Yemeni government approves UN plan for redeployment in Hodeidah

The Houthi militia will withdraw by 5 km, while the Yemeni government will withdraw by 3.5 km south of the Red Sea Mills. (File/AFP)
Updated 20 February 2019
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Yemeni government approves UN plan for redeployment in Hodeidah

  • The withdrawal from Hodeidah will be carried out under the supervision of UN monitoring committee
  • The Houthi militia will withdraw by 5 km, while the Yemeni government will withdraw by 3.5 km south of the Red Sea Mills

DUBAI: The Yemeni government said on Wednesday that it approved a UN plan for redeployment in Hodeidah, Al Arabiya reported.

The withdrawal from Hodeidah will be carried out under the supervision of UN monitoring committee and will begin in the next 11 days.

The Houthi militia will withdraw by 5 km, while the Yemeni government will withdraw by 3.5 km south of the Red Sea Mills. This aims to secure the passage for relief workers to the Red Sea Mills.

The UN said it had been unable to access the Red Sea Mills - which has enough grain to feed 3.7 million people for a month - in Hodeida since Sept. last year.

Martin Griffiths and Michael Lollesgaard – who heads the monitoring mission – will oversee the implementation of the Stockholm agreement.

Lollesgaard assured the Yemeni government that the Houthis will withdraw 5 km away from Al-Saleef and Ras Eisa ports within the next four days.

Government officials are also expected to return to their official posts in Hodeidah after the Houthi withdrawal.


Libya protesters demand release of Qaddafi-era spy chief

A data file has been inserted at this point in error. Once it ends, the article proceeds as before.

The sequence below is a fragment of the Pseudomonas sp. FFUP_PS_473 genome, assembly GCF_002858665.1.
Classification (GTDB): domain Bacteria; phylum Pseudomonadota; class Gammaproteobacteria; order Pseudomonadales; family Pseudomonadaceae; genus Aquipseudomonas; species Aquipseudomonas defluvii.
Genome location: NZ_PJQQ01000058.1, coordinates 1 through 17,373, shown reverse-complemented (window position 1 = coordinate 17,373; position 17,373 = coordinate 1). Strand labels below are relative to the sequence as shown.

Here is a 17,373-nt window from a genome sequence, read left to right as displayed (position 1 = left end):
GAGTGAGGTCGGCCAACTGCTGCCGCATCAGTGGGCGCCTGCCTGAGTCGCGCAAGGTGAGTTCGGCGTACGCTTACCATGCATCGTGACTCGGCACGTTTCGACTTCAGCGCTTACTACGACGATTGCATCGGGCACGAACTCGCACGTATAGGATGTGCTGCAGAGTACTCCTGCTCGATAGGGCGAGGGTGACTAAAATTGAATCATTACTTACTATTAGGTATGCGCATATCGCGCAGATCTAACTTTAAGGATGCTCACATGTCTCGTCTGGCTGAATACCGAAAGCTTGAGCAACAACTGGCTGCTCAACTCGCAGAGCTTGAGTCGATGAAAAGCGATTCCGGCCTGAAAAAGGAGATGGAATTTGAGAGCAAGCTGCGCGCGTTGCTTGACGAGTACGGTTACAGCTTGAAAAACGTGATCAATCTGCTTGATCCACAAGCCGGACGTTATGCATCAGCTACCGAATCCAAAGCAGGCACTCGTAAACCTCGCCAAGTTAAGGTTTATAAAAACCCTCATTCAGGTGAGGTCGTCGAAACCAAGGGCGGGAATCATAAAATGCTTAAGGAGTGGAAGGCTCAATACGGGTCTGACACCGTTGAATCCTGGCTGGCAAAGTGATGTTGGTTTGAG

Former Libyan intelligence chief Abdullah al-Senussi (L), dressed in prison blues, sits along with other defendants behind the bars of the accused cell during a hearing as part of his trial in a courthouse in Tripoli on December 28, 2014. (AFP)
Updated 25 March 2019
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Libya protesters demand release of Qaddafi-era spy chief

  • Senussi was extradited in September 2012 by Mauritania, where he had fled after Qaddafi’s fall
  • Al-Islam was captured and imprisoned by an armed group in the northwestern city of Zintan and sentenced by a Tripoli court in absentia

TRIPOLI: Relatives and supporters of Libya’s Qaddafi-era intelligence chief, jailed for his alleged role in a bloody crackdown during the country’s 2011 uprising, protested in Tripoli on Saturday to demand his release.
Abdullah Al-Senussi, a brother-in-law of longtime dictator Muamar Qaddafi, was sentenced to death in 2015 over the part he allegedly played in the regime’s response to a NATO-backed uprising in 2011 toppled and killed Qaddafi.
Eight others close to Qaddafi, including the Libyan leader’s son, Seif Al-Islam, also received death sentences following a trial condemned by the UN as “seriously” flawed.
Several dozen relatives and members of Senussi’s tribe, the Magerha, gathered in a central Tripoli square to demand he be freed over health concerns.
“The law and medical reports support our legitimate demand,” said one protester, Mohamad Amer.
Officials have not released specific details on his alleged health problems.
In a statement, the Magerha said his liberation would “contribute to and consolidate national reconciliation” in a country torn apart by intercommunal conflicts since Qaddafi’s fall.
The unusual protest comes just over a month after the release on health grounds of Abuzeid Dorda, Qaddafi’s head of foreign intelligence who was sentenced at the same time as Senussi.
The protesters held up photos of Senussi behind bars and placards reading “Freedom to prisoners. Yes to national reconciliation.”
Senussi was extradited in September 2012 by Mauritania, where he had fled after Qaddafi’s fall.
Like the dictator’s son, he had also been the subject of an International Criminal Court arrest warrant for suspected war crimes during the 2011 uprising.
But in an unusual move, in 2013 the court gave Libyan authorities the green light to put him on trial.
He has since been detained in the capital, along with some 40 other senior Qaddafi-era officials including the dictator’s last prime minister Baghdadi Al-Mahmoudi.
Al-Islam was captured and imprisoned by an armed group in the northwestern city of Zintan and sentenced by a Tripoli court in absentia.
The group announced his release in 2017 but it was never confirmed and his fate remains unknown.